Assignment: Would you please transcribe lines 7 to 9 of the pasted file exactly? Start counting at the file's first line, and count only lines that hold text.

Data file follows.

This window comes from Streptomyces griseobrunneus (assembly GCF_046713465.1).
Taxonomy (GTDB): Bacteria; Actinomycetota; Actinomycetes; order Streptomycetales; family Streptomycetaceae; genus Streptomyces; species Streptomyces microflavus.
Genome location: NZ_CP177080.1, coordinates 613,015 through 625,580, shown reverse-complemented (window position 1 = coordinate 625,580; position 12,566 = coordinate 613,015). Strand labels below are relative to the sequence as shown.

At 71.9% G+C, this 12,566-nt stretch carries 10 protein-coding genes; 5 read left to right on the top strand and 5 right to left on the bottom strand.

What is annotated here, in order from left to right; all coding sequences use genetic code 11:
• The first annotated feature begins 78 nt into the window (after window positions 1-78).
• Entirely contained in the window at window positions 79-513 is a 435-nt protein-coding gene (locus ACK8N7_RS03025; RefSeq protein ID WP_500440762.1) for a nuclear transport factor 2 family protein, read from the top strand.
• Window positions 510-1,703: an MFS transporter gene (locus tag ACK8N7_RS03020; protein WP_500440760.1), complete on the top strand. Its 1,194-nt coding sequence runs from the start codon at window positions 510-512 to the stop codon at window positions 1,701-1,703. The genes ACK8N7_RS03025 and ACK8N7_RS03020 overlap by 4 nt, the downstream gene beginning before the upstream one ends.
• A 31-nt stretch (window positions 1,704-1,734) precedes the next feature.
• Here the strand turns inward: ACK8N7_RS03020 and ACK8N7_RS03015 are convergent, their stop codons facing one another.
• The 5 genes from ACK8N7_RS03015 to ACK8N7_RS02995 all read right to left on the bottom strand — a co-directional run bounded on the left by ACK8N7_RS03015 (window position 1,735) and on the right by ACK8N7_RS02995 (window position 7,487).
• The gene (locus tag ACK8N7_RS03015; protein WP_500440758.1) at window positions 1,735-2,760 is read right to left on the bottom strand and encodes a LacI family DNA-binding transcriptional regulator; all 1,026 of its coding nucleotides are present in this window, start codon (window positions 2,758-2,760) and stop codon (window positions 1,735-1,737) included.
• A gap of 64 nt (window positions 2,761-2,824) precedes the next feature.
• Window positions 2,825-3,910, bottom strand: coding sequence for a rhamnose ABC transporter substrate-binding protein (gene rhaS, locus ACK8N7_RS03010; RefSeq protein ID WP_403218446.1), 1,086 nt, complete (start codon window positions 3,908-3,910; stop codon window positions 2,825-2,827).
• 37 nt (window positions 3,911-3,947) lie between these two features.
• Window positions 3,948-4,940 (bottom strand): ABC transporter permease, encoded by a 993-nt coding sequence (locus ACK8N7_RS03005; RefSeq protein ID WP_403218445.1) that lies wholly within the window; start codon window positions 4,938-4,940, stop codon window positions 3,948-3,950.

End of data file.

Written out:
• Entirely contained in the window at window positions 79-513 is a 435-nt protein-coding gene (locus ACK8N7_RS03025; RefSeq protein ID WP_500440762.1) for a nuclear transport factor 2 family protein, read from the top strand.
• Window positions 510-1,703: an MFS transporter gene (locus tag ACK8N7_RS03020; protein WP_500440760.1), complete on the top strand. Its 1,194-nt coding sequence runs from the start codon at window positions 510-512 to the stop codon at window positions 1,701-1,703. The genes ACK8N7_RS03025 and ACK8N7_RS03020 overlap by 4 nt, the downstream gene beginning before the upstream one ends.
• A 31-nt stretch (window positions 1,704-1,734) precedes the next feature.